Diagnosis of hepatocellular carcinoma in cirrhosis by dynamic contrast imaging: The importance of tumor cell differentiation


  • Potential conflict of interest: Angelo Sangiovanni is a speaker and teacher for Bayer and has received travel support from Bayer. Alessio Aghemo is on an advisory committee for Roche and has received travel support from Bristol-Myers Squibb, Glaxo-Smith-Kline, and Roche. Massimo Iavarone has received travel support from Bayer. Dr. Colombo received support from Schering-Plough, Roche, Bristol-Myers Squibb, Gilead, Bayer Advisory Committees: Schering-Plough, Roche, Novartis, Vertex, Bristol-Myers Squibb, Gilead, Bayer, Tibotec, and is on the speakers' bureau of Schering-Plough, Roche, Novartis, Vertex, Bristol-Myers Squibb, Gilead Bayer.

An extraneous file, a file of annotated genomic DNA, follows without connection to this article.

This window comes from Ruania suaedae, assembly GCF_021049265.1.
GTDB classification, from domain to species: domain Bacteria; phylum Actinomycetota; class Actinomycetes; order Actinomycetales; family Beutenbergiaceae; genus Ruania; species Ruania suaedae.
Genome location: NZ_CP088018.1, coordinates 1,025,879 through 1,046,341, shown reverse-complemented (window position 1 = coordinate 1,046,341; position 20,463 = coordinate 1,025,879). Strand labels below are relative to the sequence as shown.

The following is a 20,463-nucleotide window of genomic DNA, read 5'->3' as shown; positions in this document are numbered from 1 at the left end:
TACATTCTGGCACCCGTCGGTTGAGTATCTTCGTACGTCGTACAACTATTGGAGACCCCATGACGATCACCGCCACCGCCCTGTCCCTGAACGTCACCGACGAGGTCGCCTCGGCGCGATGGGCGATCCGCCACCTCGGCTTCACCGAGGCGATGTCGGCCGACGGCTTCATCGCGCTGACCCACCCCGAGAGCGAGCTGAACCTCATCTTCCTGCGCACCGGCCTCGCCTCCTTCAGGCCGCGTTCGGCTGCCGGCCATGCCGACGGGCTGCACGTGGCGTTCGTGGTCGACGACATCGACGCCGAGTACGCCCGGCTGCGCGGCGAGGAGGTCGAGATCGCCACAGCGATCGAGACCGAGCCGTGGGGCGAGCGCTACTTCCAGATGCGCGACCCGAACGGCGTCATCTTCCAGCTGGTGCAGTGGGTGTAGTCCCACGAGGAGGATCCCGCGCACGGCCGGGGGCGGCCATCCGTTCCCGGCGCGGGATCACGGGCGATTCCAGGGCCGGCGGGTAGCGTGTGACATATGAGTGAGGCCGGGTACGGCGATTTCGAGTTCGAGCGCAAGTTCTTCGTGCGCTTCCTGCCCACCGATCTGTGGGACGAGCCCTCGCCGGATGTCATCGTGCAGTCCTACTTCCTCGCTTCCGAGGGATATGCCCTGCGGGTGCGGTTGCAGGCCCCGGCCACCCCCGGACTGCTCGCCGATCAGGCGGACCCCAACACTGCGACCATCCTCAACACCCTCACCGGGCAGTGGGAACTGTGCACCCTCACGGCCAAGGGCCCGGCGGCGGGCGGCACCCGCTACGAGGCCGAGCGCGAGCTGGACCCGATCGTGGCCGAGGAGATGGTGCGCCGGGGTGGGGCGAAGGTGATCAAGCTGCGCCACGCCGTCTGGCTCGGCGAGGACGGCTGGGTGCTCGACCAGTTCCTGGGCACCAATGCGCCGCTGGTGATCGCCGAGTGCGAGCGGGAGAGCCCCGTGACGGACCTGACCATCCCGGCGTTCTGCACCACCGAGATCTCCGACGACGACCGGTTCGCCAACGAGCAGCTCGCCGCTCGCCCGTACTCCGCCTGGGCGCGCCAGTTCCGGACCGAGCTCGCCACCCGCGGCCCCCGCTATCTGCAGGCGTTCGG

Dynamic contrast imaging techniques are considered the standard of care for the radiological diagnosis of hepatocellular carcinoma (HCC) in cirrhosis. However, the accuracy of radiological diagnosis depends largely on the degree of arterial hypervascularization, which increases with tumor size. Owing to the interplay and prognostic relevance of tumor vascularization and cell differentation, we asked ourselves whether tumor grade also affects the outcome of radiological diagnosis. Sixty-two HCCs (47 of which measured 1-2 cm) were consecutively detected in 59 patients with compensated cirrhosis under surveillance with ultrasound and confirmed by way of echo-guided biopsy and concurrent investigations with contrast-enhanced ultrasound (CE-US), computed tomography (CT), and gadolinium magnetic resonance imaging (MRI). Tumor cell differentiation was evaluated using Edmondson-Steiner criteria in liver cores of 0.9-5.0 cm (median 1.6 cm). Eighteen (29%) HCCs were grade I (1.5 cm), 28 (45%) were grade II (1.5 cm), 16 (26%) were grade III (1.8 cm), and none were grade IV. Contrast wash-in and wash-out were concurrently demonstrated in 21 (34%) tumors by way of CE-US, including three (16%) grade I and 18 (41%) grade II-III (P = 0.08); in 32 (52%) tumors by way of CT, including three (16%) grade I and 29 (66%) grade II-III (P = 0.0006); and 28 (47%) tumors by way of MRI, including three grade I (16%) and 25 (57%) grade II-III (P = 0.01). Among 1- to 2-cm tumors, the radiological diagnosis was achieved in two of 16 grade I and 17of 31 grade II-III tumors (P = 0.006). Conclusion: Tumor grade, a relevant predictor of disease severity, influences the accuracy of dynamic contrast techniques in the diagnosis of HCC. HEPATOLOGY 2010